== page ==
New Research on Electronic Waste Reveals a Growing Environmental Problem Exported to Developing Countries
Electronic waste (e-waste) is a rapidly developing environmental problem particularly for the most developed countries. There are technological solutions for processing it, but these are costly, and the cheaper option for most developed countries has been to export most of the waste to less developed countries. There are various laws and policies for regulating the processing of e-waste at different governance scales such as the international Basel Convention, the regional Bamoko Convention, and various national laws. However, many of the regulations are not fully implemented and there is substantial financial pressure to maintain the jobs created for processing e-waste.
Mexico, Brazil, Ghana Nigeria, India, and China have been selected for a more detailed study of the transboundary movements of e-waste. This includes a systematic review of existing literature, the application of the Driver, Pressure, State, Impact, Response (DPSIR) framework for analysing complex problems associated with social ecological systems, and the application of the Life Cycle Assessment (LCA) for evaluating the environmental impact of electronic devices from their manufacture through to their final disposal. Japan, Italy, Switzerland, and Norway have been selected for the LCA to show how e-waste is diverted to developing countries, as there is not sufficient data available for the assessment from the selected developing countries.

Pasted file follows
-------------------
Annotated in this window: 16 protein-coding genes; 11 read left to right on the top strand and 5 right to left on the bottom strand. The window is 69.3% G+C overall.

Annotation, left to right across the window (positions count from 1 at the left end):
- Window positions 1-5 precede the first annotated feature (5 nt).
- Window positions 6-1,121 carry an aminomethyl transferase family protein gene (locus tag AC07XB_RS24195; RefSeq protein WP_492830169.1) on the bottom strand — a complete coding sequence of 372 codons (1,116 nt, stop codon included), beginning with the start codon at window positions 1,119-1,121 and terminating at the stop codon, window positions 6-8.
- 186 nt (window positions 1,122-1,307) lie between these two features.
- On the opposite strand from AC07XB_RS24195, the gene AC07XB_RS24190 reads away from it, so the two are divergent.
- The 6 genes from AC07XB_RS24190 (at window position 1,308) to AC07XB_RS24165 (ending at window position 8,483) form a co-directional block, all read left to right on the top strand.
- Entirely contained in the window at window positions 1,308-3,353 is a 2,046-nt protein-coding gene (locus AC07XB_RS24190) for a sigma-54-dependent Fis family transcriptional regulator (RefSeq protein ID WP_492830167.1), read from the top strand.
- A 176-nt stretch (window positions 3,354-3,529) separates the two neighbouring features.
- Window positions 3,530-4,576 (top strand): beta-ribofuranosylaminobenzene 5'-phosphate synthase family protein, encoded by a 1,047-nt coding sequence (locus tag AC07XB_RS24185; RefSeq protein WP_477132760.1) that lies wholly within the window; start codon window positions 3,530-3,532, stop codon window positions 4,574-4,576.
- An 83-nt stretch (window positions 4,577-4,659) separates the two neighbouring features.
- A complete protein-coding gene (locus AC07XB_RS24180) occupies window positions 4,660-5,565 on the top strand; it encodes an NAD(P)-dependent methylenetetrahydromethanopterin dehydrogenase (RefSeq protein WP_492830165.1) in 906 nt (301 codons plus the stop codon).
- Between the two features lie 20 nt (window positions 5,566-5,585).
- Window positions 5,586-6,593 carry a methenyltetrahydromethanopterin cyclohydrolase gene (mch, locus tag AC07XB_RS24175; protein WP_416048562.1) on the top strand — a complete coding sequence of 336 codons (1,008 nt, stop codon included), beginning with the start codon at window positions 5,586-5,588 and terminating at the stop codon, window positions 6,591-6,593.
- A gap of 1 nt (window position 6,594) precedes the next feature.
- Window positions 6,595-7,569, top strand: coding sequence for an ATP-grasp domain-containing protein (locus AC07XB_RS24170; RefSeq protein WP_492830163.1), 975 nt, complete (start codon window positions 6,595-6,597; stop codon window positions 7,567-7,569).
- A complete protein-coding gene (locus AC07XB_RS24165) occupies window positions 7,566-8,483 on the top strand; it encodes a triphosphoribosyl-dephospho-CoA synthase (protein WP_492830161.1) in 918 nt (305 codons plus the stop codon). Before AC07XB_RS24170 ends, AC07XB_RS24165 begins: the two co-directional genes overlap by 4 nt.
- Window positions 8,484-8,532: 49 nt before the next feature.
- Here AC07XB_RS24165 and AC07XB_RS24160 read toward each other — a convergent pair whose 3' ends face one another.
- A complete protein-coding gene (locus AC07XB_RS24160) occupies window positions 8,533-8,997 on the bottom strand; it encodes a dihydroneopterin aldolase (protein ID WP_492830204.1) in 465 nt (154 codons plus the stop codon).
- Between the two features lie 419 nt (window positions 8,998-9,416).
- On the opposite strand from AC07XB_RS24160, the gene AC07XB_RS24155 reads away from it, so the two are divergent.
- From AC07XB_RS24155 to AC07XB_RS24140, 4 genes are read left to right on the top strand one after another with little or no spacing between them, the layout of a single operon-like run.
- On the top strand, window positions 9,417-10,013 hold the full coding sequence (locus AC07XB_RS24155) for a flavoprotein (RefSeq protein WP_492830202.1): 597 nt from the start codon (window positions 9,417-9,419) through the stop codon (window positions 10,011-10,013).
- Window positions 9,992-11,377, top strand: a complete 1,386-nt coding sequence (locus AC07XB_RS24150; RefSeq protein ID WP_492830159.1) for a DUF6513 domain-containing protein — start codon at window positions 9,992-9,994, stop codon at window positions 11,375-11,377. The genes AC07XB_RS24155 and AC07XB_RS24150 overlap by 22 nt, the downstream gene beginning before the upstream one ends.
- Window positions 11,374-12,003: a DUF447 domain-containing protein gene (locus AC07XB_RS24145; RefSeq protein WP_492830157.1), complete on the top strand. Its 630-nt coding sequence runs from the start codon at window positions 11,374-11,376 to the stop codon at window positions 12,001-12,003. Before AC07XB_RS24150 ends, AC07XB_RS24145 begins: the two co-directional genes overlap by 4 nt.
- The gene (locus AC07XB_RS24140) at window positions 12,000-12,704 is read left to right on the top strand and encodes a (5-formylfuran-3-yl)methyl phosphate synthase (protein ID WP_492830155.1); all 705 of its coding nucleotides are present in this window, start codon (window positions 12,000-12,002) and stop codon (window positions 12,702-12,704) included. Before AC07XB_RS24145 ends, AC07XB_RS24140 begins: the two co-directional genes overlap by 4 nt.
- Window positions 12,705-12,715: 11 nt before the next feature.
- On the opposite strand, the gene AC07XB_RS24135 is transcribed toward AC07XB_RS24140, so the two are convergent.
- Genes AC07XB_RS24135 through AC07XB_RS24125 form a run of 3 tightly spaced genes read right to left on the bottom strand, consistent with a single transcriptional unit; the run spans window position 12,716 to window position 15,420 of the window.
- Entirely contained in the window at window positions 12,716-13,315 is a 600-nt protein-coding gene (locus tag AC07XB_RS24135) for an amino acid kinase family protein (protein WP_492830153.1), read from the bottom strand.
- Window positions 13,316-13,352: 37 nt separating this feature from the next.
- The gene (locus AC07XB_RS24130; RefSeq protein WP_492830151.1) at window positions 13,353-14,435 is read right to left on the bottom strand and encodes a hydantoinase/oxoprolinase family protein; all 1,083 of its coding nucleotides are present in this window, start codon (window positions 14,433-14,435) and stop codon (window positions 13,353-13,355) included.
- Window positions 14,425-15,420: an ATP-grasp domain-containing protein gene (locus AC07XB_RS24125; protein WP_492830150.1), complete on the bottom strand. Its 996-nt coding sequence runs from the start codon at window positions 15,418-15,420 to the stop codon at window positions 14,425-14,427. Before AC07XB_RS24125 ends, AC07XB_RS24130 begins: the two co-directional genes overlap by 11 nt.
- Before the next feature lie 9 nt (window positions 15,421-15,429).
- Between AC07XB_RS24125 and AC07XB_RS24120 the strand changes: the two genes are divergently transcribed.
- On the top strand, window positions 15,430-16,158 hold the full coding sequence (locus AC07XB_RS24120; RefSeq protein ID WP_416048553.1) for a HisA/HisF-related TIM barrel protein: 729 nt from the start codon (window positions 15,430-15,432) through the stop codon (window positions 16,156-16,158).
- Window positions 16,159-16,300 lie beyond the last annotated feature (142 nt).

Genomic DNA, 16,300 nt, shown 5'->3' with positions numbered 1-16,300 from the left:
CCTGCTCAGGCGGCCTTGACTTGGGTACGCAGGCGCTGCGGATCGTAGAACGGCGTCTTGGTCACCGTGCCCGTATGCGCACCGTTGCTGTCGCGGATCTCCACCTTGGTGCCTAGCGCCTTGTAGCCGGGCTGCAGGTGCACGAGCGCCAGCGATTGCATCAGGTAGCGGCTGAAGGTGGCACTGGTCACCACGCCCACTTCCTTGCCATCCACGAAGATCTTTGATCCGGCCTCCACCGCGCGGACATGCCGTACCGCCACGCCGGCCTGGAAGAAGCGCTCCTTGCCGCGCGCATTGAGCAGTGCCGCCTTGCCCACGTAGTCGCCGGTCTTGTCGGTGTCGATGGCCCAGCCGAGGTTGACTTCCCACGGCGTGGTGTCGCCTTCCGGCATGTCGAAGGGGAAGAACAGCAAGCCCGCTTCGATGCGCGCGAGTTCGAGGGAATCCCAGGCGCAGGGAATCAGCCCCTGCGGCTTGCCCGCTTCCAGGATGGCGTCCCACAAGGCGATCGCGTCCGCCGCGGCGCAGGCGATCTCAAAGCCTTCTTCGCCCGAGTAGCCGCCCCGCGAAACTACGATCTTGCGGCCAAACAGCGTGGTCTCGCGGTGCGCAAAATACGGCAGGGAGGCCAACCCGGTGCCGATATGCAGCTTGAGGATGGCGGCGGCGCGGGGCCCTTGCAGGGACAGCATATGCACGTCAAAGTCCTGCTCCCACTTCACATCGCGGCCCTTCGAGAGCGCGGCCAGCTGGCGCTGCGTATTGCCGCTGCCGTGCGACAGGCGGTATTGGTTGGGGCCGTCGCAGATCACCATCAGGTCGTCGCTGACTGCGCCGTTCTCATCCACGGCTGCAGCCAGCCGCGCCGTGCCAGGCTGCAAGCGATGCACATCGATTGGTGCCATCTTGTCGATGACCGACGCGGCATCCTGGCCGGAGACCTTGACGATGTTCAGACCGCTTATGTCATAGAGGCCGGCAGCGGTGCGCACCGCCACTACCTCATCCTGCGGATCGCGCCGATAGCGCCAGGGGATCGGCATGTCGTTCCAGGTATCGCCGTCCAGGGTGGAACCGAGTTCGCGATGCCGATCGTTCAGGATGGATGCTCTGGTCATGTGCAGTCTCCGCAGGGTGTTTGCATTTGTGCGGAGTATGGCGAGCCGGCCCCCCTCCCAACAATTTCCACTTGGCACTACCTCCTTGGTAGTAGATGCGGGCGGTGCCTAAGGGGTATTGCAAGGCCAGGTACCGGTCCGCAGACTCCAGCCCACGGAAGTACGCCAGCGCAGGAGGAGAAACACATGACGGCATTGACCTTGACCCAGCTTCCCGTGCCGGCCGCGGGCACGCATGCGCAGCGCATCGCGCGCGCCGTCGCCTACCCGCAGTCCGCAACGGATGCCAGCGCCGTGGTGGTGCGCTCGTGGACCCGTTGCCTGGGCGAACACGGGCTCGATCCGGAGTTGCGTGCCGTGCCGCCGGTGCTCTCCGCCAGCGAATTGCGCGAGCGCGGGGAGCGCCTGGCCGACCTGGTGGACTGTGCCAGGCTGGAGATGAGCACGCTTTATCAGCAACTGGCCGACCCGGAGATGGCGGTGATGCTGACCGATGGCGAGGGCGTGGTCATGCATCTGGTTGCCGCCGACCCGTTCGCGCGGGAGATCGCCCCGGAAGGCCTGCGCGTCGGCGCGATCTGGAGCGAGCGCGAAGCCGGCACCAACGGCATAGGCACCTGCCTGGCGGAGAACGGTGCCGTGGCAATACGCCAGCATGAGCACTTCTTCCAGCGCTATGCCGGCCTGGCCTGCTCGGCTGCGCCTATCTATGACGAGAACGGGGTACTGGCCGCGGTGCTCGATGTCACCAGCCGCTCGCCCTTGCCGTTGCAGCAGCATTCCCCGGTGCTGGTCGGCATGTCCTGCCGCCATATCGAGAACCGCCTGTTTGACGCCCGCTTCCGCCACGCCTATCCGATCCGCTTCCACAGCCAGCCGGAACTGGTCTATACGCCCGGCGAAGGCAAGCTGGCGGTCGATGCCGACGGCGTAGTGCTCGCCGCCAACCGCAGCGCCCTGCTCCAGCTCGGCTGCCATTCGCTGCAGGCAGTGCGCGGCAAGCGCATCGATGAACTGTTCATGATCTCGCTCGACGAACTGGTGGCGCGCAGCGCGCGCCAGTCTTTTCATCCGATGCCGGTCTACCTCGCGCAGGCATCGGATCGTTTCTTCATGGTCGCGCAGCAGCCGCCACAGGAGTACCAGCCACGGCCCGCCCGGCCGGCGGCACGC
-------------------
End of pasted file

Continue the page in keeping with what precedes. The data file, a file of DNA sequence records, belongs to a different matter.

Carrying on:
GOOD, BAD and UGLY outcomes have been identified from this study: the GOOD is the creation of jobs and the use of e-waste as a source of raw materials; the BAD is the exacerbation of the already poor environmental conditions in developing countries; the UGLY is the negative impact on the health of workers processing e-waste due to a wide range of toxic components in this waste. There are a number of management options that are available to reduce the impact of the BAD and the UGLY, such as adopting the concept of a circular economy, urban mining, reducing loopholes and improving existing policies and regulations, as well as reducing the disparity in income between the top and bottom of the management hierarchy for e-waste disposal.
The overarching message is a request for developed countries to help developing countries in the fight against e-waste, rather than exporting their environmental problems to these poorer regions.